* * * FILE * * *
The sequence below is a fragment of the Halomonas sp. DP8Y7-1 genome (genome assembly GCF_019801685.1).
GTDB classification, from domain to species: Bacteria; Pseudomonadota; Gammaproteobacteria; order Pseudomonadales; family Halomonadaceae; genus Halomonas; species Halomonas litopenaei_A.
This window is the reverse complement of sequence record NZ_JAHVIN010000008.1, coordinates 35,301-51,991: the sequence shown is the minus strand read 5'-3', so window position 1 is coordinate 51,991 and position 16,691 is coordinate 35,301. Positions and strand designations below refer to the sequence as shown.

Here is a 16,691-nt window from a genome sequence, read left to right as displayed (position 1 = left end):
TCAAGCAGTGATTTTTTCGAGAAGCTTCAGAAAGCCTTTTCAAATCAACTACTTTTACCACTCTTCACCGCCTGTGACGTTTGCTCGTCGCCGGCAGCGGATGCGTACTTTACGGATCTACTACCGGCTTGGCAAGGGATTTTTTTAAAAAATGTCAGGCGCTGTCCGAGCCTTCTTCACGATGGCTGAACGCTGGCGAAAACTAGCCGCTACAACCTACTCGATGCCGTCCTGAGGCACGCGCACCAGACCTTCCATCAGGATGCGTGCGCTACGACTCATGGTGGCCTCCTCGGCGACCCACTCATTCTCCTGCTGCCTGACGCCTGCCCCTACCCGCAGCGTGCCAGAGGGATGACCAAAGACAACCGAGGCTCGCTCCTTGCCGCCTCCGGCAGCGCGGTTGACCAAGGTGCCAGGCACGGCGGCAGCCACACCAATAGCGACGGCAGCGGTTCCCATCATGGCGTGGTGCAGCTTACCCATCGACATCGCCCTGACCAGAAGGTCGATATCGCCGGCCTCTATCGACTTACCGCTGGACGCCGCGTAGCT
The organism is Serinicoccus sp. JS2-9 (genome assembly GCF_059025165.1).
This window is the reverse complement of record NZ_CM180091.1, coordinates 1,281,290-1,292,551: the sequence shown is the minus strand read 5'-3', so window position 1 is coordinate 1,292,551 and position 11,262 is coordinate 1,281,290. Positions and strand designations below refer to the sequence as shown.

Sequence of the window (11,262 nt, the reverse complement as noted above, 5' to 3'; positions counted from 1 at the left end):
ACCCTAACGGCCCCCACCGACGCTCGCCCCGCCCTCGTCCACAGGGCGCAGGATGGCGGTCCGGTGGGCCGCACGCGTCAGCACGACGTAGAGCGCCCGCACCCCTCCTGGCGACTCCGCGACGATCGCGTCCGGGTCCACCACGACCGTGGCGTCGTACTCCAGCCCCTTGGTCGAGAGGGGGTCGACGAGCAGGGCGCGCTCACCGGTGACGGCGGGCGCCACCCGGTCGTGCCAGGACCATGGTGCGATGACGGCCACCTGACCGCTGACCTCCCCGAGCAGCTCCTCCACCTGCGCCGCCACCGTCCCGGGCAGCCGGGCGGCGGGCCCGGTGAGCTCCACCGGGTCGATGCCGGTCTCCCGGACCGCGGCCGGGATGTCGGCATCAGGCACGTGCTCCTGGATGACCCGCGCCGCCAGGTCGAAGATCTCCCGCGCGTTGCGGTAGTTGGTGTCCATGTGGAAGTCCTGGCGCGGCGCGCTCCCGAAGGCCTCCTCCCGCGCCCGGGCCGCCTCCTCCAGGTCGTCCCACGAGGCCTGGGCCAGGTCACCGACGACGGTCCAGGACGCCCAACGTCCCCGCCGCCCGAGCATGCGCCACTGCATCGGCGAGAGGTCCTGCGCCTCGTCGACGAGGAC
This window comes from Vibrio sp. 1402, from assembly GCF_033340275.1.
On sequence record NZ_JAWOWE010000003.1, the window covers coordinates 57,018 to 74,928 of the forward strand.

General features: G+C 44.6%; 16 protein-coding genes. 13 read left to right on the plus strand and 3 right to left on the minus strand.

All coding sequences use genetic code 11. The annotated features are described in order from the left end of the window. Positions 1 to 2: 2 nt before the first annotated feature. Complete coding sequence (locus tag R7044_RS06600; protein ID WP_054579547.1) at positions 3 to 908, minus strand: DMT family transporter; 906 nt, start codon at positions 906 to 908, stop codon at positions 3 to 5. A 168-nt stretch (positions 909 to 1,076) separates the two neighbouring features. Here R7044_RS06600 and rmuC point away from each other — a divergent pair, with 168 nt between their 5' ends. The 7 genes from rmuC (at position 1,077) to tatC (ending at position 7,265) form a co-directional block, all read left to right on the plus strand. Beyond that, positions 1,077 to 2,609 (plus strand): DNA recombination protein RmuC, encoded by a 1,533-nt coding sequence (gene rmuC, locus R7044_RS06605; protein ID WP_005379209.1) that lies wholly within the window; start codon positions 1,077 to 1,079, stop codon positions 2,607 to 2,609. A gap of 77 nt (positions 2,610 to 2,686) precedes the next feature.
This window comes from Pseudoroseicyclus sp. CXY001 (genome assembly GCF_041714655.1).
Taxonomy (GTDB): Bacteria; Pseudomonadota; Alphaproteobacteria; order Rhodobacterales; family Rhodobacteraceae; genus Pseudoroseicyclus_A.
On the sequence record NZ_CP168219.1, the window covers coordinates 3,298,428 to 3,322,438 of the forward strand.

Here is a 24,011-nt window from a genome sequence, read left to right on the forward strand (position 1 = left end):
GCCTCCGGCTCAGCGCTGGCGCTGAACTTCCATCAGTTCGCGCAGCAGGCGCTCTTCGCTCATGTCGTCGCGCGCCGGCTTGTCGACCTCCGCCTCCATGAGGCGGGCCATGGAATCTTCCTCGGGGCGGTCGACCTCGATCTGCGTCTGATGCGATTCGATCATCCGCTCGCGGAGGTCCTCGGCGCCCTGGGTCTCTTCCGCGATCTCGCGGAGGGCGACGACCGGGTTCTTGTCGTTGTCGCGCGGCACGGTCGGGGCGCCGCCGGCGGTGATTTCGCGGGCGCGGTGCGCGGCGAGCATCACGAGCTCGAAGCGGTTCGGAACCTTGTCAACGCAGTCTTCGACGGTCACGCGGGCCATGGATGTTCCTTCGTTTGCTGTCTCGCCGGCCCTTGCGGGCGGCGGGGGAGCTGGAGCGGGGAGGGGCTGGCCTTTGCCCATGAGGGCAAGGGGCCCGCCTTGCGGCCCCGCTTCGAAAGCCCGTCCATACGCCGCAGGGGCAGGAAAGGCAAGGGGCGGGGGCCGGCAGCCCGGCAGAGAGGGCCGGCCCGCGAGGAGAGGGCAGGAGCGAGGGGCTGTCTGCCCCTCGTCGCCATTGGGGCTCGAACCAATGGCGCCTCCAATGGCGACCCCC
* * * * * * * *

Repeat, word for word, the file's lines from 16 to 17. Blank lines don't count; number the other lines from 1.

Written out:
On the sequence record NZ_CP168219.1, the window covers coordinates 3,298,428 to 3,322,438 of the forward strand.

Here is a 24,011-nt window from a genome sequence, read left to right on the forward strand (position 1 = left end):